UPDATE 2-UniCredit points to early recovery signs in Italy
* Q2 net profit 361 mln euros vs consensus of 349 mln
* Loan loss charges rise to 1.7 bln euros in Q2
* CEO Ghizzoni says sees first signs of recovery (Adds detail on bad loans, analyst)
By Silvia Aloisi
MILAN, Aug 6 (Reuters) - UniCredit, Italy's largest bank by assets, pointed to early signs of economic recovery in its home country even as it set aside more money for bad loans due to a prolonged recession in the euro zone's third-biggest economy.
Like domestic rival Intesa Sanpaolo, UniCredit increased provisions in the second quarter to cover bad loans, which continued to climb, although at a slower pace than in the previous quarter, according to results released on Tuesday.
Those provisions rose to 1.7 billion euros, up 35 percent from the previous quarter, totalling 2.9 billion euros in the first six months of 2013.
Bad loans have become one of the main troublespots for Italian banks ahead of a health check-up on banks' assets to be carried out early next year by the European Central Bank as it takes over supervision of euro zone lenders.
Chief Executive Federico Ghizzoni said net growth in bad loans had decelerated for a third straight quarter in Italy, which is stuck in its longest recession since World War II.
"UniCredit is seeing the first signs of a trend reversal," Ghizzoni said. In the last week of July, UniCredit saw the best demand for mortgages since the start of 2013, which is unusual at this time of the year, just before the summer break, he said.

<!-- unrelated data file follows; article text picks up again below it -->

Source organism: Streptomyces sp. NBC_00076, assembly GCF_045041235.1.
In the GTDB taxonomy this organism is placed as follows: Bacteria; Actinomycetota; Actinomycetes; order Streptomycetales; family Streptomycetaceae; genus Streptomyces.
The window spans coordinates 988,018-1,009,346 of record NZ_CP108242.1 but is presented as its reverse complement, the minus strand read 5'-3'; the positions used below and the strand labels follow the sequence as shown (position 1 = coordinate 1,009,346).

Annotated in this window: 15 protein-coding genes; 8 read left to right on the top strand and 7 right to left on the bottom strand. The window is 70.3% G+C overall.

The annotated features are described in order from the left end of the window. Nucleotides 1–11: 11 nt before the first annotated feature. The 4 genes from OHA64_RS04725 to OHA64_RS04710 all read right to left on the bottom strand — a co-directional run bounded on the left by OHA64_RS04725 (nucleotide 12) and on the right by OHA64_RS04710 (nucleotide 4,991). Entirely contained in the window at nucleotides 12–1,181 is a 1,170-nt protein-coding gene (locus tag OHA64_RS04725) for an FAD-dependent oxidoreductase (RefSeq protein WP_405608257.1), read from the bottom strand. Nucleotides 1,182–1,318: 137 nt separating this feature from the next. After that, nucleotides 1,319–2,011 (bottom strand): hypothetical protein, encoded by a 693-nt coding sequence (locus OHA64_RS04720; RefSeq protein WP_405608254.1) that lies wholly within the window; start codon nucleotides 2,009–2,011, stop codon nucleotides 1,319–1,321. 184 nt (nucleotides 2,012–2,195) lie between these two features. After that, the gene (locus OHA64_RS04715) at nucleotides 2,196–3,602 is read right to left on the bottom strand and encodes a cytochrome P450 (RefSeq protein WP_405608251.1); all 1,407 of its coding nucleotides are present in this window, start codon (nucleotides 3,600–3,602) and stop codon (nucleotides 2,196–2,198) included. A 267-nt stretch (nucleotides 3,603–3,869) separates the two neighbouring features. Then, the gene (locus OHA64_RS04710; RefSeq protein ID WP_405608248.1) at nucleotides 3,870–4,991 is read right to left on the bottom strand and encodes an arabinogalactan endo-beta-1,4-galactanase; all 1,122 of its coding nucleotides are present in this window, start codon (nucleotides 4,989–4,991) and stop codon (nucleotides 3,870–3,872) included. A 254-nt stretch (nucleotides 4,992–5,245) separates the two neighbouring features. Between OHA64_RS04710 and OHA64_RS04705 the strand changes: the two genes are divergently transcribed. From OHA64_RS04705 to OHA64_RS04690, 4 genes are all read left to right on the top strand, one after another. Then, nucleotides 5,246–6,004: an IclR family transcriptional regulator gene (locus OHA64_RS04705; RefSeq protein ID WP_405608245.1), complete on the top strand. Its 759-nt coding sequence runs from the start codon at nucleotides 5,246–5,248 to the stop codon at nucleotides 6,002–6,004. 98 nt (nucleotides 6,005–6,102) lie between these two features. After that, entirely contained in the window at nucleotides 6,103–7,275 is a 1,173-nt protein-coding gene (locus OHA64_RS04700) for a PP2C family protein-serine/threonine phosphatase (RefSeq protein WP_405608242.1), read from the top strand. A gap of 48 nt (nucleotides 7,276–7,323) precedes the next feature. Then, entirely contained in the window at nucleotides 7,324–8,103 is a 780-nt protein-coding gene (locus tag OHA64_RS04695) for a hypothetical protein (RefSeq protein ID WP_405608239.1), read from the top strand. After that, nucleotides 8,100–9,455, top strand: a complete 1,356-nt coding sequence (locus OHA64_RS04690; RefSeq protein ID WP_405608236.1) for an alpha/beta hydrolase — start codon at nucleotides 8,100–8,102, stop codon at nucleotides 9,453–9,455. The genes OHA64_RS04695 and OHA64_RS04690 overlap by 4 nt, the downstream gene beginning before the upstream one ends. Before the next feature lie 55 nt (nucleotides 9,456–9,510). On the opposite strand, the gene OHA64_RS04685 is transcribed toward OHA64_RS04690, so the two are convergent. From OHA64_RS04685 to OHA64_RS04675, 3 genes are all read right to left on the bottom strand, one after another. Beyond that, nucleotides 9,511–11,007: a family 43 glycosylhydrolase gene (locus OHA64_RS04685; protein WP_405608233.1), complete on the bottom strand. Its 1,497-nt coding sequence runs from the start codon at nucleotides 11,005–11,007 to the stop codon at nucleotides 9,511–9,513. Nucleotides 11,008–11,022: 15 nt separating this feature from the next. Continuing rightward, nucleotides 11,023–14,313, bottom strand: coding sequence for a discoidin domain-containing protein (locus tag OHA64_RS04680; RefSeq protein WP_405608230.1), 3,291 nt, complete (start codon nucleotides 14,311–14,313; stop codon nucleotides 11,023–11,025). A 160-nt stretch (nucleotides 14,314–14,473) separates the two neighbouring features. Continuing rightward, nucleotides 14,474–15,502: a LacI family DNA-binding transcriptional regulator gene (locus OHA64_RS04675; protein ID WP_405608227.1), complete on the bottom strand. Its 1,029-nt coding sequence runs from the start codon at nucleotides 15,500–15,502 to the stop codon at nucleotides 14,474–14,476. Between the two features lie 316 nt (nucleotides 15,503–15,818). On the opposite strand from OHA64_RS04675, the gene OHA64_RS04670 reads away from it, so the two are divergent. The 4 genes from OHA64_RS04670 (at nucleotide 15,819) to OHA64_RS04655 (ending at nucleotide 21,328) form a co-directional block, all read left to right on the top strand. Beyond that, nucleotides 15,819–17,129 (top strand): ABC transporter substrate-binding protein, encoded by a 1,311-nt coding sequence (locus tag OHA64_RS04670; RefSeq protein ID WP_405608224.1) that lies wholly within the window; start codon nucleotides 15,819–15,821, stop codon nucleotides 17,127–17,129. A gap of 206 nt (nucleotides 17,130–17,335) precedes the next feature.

UniCredit, which has a strong presence in central and eastern Europe, makes 40 percent of its revenue in Italy.
The shares extended gains after the results and closed 2.2 percent higher at 4.26 euros.
"The numbers were good overall but nothing exceptional. The indications that a turning point is in the air were positive," said Stefano fabiani, fund manager at Zenit SGR.
Analysts said that despite the improvement in credit quality, so-called "sofferenze" - loans that are the least likely to be ever paid back - still rose 3 percent over the quarter in Italy, to 32.5 billion euros.
UniCredit's second-quarter net profit rose slightly more than expected to 361 million euros ($478 million), compared with a forecast of 349 million euros in an analyst consensus distributed by the bank.
Results were helped by a 254 million euro capital gain on a bond buyback, and cost cuts. UniCredit staff numbers fell by 4,700 over the period, mainly due to the sale of its Kazakh business, and have declined by 30,000 units since 2008.
The Bank of Italy said last week it had intensified inspections of the loan books of eight lenders, although a source close to the matter said none of Italy's top five banks were among those under extra scrutiny.
UniCredit said its Basel III-compliant Common Equity Tier 1 ratio, a key measure of financial strength, had risen to 9.72 percent at the end of June after the sale of Turkish insurance business Yapi Kredi, from 9.46 percent at the end of March.
It also said it had paid back 2 billion euros of the 26.1 billion euros in cheap funds it had borrowed from the European Central Bank at the height of the euro zone debt crisis. ($1 = 0.7553 euros) (Additional reporting by Stephen Jewkes and Gainluca Semeraro. Editing by Jane Merriman and Thomas Atkins)
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